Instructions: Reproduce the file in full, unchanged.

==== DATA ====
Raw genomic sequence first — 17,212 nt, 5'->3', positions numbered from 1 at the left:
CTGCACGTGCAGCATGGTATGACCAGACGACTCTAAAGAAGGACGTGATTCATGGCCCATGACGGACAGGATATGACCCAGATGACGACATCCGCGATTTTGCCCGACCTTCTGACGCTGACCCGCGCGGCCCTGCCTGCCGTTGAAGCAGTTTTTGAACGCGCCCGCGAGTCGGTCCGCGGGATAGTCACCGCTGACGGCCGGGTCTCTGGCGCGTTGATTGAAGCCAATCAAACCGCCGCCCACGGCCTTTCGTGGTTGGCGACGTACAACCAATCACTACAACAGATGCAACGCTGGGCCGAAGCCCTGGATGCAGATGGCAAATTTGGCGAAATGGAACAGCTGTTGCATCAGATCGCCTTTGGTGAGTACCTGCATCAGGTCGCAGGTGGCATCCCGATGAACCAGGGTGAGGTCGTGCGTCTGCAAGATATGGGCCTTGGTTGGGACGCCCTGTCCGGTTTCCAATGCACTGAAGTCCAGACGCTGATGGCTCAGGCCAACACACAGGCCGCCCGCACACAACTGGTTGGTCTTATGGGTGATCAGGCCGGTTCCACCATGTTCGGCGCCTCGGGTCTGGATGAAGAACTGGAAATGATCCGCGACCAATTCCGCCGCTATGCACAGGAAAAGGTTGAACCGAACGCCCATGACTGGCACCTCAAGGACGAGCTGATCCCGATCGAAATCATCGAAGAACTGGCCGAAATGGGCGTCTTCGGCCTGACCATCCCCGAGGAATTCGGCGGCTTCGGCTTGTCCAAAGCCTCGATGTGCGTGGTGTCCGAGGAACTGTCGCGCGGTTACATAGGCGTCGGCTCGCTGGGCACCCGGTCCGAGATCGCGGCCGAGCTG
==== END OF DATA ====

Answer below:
Raw genomic sequence first — 17,212 nt, 5'->3', positions numbered from 1 at the left:
CTGCACGTGCAGCATGGTATGACCAGACGACTCTAAAGAAGGACGTGATTCATGGCCCATGACGGACAGGATATGACCCAGATGACGACATCCGCGATTTTGCCCGACCTTCTGACGCTGACCCGCGCGGCCCTGCCTGCCGTTGAAGCAGTTTTTGAACGCGCCCGCGAGTCGGTCCGCGGGATAGTCACCGCTGACGGCCGGGTCTCTGGCGCGTTGATTGAAGCCAATCAAACCGCCGCCCACGGCCTTTCGTGGTTGGCGACGTACAACCAATCACTACAACAGATGCAACGCTGGGCCGAAGCCCTGGATGCAGATGGCAAATTTGGCGAAATGGAACAGCTGTTGCATCAGATCGCCTTTGGTGAGTACCTGCATCAGGTCGCAGGTGGCATCCCGATGAACCAGGGTGAGGTCGTGCGTCTGCAAGATATGGGCCTTGGTTGGGACGCCCTGTCCGGTTTCCAATGCACTGAAGTCCAGACGCTGATGGCTCAGGCCAACACACAGGCCGCCCGCACACAACTGGTTGGTCTTATGGGTGATCAGGCCGGTTCCACCATGTTCGGCGCCTCGGGTCTGGATGAAGAACTGGAAATGATCCGCGACCAATTCCGCCGCTATGCACAGGAAAAGGTTGAACCGAACGCCCATGACTGGCACCTCAAGGACGAGCTGATCCCGATCGAAATCATCGAAGAACTGGCCGAAATGGGCGTCTTCGGCCTGACCATCCCCGAGGAATTCGGCGGCTTCGGCTTGTCCAAAGCCTCGATGTGCGTGGTGTCCGAGGAACTGTCGCGCGGTTACATAGGCGTCGGCTCGCTGGGCACCCGGTCCGAGATCGCGGCCGAGCTG